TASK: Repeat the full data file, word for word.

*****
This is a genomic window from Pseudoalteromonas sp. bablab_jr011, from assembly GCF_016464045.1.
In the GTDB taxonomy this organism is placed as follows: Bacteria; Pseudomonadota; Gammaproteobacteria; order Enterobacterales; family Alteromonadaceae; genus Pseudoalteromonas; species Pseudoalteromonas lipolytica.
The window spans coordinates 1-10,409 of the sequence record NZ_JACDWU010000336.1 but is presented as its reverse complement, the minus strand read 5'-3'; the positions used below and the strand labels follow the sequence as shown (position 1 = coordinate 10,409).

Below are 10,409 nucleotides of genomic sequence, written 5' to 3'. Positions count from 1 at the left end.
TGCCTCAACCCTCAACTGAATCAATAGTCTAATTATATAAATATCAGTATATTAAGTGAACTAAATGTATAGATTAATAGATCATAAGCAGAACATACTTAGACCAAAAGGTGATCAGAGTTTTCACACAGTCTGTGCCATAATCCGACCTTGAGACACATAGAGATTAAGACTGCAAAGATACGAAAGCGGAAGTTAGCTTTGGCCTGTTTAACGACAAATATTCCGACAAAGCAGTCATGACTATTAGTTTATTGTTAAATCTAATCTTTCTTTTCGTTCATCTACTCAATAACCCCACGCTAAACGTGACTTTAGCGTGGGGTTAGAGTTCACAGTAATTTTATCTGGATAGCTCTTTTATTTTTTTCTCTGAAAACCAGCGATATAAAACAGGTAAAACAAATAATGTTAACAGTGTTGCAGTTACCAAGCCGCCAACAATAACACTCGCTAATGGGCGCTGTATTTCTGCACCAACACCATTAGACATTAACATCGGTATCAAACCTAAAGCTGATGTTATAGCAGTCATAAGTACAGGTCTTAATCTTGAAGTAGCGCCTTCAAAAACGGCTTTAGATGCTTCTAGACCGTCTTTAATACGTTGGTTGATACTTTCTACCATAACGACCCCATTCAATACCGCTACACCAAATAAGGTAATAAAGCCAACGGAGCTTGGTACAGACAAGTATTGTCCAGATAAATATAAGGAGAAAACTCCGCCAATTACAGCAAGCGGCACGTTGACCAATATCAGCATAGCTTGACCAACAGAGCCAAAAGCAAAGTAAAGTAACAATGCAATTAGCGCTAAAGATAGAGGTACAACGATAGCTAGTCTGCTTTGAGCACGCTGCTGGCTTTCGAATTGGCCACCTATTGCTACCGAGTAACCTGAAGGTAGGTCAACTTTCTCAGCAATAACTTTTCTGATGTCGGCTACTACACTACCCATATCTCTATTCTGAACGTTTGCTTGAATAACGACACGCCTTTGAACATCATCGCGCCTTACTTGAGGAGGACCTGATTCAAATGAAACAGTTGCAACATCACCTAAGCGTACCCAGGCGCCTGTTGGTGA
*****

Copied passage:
This is a genomic window from Pseudoalteromonas sp. bablab_jr011, from assembly GCF_016464045.1.
In the GTDB taxonomy this organism is placed as follows: Bacteria; Pseudomonadota; Gammaproteobacteria; order Enterobacterales; family Alteromonadaceae; genus Pseudoalteromonas; species Pseudoalteromonas lipolytica.
The window spans coordinates 1-10,409 of the sequence record NZ_JACDWU010000336.1 but is presented as its reverse complement, the minus strand read 5'-3'; the positions used below and the strand labels follow the sequence as shown (position 1 = coordinate 10,409).

Below are 10,409 nucleotides of genomic sequence, written 5' to 3'. Positions count from 1 at the left end.
TGCCTCAACCCTCAACTGAATCAATAGTCTAATTATATAAATATCAGTATATTAAGTGAACTAAATGTATAGATTAATAGATCATAAGCAGAACATACTTAGACCAAAAGGTGATCAGAGTTTTCACACAGTCTGTGCCATAATCCGACCTTGAGACACATAGAGATTAAGACTGCAAAGATACGAAAGCGGAAGTTAGCTTTGGCCTGTTTAACGACAAATATTCCGACAAAGCAGTCATGACTATTAGTTTATTGTTAAATCTAATCTTTCTTTTCGTTCATCTACTCAATAACCCCACGCTAAACGTGACTTTAGCGTGGGGTTAGAGTTCACAGTAATTTTATCTGGATAGCTCTTTTATTTTTTTCTCTGAAAACCAGCGATATAAAACAGGTAAAACAAATAATGTTAACAGTGTTGCAGTTACCAAGCCGCCAACAATAACACTCGCTAATGGGCGCTGTATTTCTGCACCAACACCATTAGACATTAACATCGGTATCAAACCTAAAGCTGATGTTATAGCAGTCATAAGTACAGGTCTTAATCTTGAAGTAGCGCCTTCAAAAACGGCTTTAGATGCTTCTAGACCGTCTTTAATACGTTGGTTGATACTTTCTACCATAACGACCCCATTCAATACCGCTACACCAAATAAGGTAATAAAGCCAACGGAGCTTGGTACAGACAAGTATTGTCCAGATAAATATAAGGAGAAAACTCCGCCAATTACAGCAAGCGGCACGTTGACCAATATCAGCATAGCTTGACCAACAGAGCCAAAAGCAAAGTAAAGTAACAATGCAATTAGCGCTAAAGATAGAGGTACAACGATAGCTAGTCTGCTTTGAGCACGCTGCTGGCTTTCGAATTGGCCACCTATTGCTACCGAGTAACCTGAAGGTAGGTCAACTTTCTCAGCAATAACTTTTCTGATGTCGGCTACTACACTACCCATATCTCTATTCTGAACGTTTGCTTGAATAACGACACGCCTTTGAACATCATCGCGCCTTACTTGAGGAGGACCTGATTCAAATGAAACAGTTGCAACATCACCTAAGCGTACCCAGGCGCCTGTTGGTGA